Nuclear fission

Nuclear fission is a reaction in which the nucleus of an atom splits into two or more smaller nuclei. The fission process often produces gamma photons, and releases a very large amount of energy even by the energetic standards of radioactive decay.

Induced fission reaction. A neutron is absorbed by a uranium-235 nucleus, turning it briefly into an excited uranium-236 nucleus, with the excitation energy provided by the kinetic energy of the neutron plus the forces that bind the neutron. The uranium-236, in turn, splits into fast-moving lighter elements (fission products) and releases several free neutrons, one or more "prompt gamma rays" (not shown) and a (proportionally) large amount of energy.

Nuclear fission of heavy elements was discovered on Monday 19 December 1938, by German chemist Otto Hahn and his assistant Fritz Strassmann in cooperation with Austrian-Swedish physicist Lise Meitner. Hahn understood that a "burst" of the atomic nuclei had occurred.[1][2] Meitner explained it theoretically in January 1939 along with her nephew Otto Robert Frisch. Frisch named the process by analogy with biological fission of living cells. For heavy nuclides, it is an exothermic reaction which can release large amounts of energy both as electromagnetic radiation and as kinetic energy of the fragments (heating the bulk material where fission takes place). Like nuclear fusion, for fission to produce energy, the total binding energy of the resulting elements must be greater than that of the starting element.

Fission is a form of nuclear transmutation because the resulting fragments (or daughter atoms) are not the same element as the original parent atom. The two (or more) nuclei produced are most often of comparable but slightly different sizes, typically with a mass ratio of products of about 3 to 2, for common fissile isotopes.[3][4] Most fissions are binary fissions (producing two charged fragments), but occasionally (2 to 4 times per 1000 events), three positively charged fragments are produced, in a ternary fission. The smallest of these fragments in ternary processes ranges in size from a proton to an argon nucleus.

Apart from fission induced by a neutron, harnessed and exploited by humans, a natural form of spontaneous radioactive decay (not requiring a neutron) is also referred to as fission, and occurs especially in very high-mass-number isotopes. Spontaneous fission was discovered in 1940 by Flyorov, Petrzhak, and Kurchatov[5] in Moscow, in an experiment intended to confirm that, without bombardment by neutrons, the fission rate of uranium was negligible, as predicted by Niels Bohr; it was not negligible.[5]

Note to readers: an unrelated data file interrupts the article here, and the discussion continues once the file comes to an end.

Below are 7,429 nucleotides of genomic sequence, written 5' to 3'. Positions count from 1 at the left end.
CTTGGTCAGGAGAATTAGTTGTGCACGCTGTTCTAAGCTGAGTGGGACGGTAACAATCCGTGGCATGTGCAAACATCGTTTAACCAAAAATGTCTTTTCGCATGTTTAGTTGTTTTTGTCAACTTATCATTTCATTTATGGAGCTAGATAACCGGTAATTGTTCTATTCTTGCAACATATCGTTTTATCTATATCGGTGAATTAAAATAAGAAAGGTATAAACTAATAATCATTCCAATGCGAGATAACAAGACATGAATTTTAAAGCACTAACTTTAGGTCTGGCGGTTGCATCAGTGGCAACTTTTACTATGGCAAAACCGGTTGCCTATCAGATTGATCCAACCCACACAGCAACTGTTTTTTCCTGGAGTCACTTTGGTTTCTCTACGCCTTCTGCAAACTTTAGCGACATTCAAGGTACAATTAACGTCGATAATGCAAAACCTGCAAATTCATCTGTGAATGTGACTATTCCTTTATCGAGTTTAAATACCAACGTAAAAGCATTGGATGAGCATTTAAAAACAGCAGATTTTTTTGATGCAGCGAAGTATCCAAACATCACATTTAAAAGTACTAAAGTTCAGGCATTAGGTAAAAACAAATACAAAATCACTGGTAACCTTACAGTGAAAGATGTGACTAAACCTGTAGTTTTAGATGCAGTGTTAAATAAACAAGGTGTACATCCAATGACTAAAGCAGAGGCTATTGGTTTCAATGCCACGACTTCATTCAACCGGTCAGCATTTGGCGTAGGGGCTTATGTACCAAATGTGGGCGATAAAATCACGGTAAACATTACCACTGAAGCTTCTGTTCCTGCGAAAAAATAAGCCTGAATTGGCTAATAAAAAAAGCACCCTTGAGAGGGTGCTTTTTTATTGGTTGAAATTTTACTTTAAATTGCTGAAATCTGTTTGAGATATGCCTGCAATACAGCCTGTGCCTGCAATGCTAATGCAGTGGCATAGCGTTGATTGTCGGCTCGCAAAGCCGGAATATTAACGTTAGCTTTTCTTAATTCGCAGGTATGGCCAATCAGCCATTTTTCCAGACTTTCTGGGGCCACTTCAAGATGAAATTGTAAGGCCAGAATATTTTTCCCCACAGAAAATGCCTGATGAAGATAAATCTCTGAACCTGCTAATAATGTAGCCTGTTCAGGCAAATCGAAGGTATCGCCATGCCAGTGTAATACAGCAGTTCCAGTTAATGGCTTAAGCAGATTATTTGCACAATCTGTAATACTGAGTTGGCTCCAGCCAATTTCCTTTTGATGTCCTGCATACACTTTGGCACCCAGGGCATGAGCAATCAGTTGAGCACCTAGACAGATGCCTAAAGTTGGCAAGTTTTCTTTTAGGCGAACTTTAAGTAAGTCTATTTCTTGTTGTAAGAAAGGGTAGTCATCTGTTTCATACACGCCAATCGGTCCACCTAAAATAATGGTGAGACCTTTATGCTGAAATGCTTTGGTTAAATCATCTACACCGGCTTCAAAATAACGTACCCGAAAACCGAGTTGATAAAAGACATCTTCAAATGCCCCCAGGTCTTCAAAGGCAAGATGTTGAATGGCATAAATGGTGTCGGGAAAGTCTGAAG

The unpredictable composition of the products (which vary in a broad probabilistic and somewhat chaotic manner) distinguishes fission from purely quantum tunneling processes such as proton emission, alpha decay, and cluster decay, which give the same products each time. Nuclear fission produces energy for nuclear power and drives the explosion of nuclear weapons. Both uses are possible because certain substances called nuclear fuels undergo fission when struck by fission neutrons, and in turn emit neutrons when they break apart. This makes a self-sustaining nuclear chain reaction possible, releasing energy at a controlled rate in a nuclear reactor or at a very rapid, uncontrolled rate in a nuclear weapon. In their second publication on nuclear fission in February of 1939, Hahn and Strassmann predicted the existence and liberation of additional neutrons during the fission process, opening up the possibility of a nuclear chain reaction.

The amount of free energy contained in nuclear fuel is millions of times the amount of free energy contained in a similar mass of chemical fuel such as gasoline, making nuclear fission a very dense source of energy. The products of nuclear fission, however, are on average far more radioactive than the heavy elements which are normally fissioned as fuel, and remain so for significant amounts of time, giving rise to a nuclear waste problem. However, the seven long-lived fission products make up only a small fraction of fission products. Neutron absorption which does not lead to fission produces Plutonium (from 238
U
) and minor actinides (from both 235
U
and 238
U
) whose radiotoxicity is far higher than that of the long lived fission products. Concerns over nuclear waste accumulation and the destructive potential of nuclear weapons are a counterbalance to the peaceful desire to use fission as an energy source. The thorium fuel cycle produces virtually no plutonium and much less minor actinides, but 232
U
- or rather its decay products - are a major gamma ray emitter. All actinides are fertile or fissile and fast breeder reactors can fission them all albeit only in certain configurations. Nuclear reprocessing aims to recover usable material from spent nuclear fuel to both enable uranium (and thorium) supplies to last longer and to reduce the amount of "waste". The industry term for a process that fissions all or nearly all actinides is a "closed fuel cycle".


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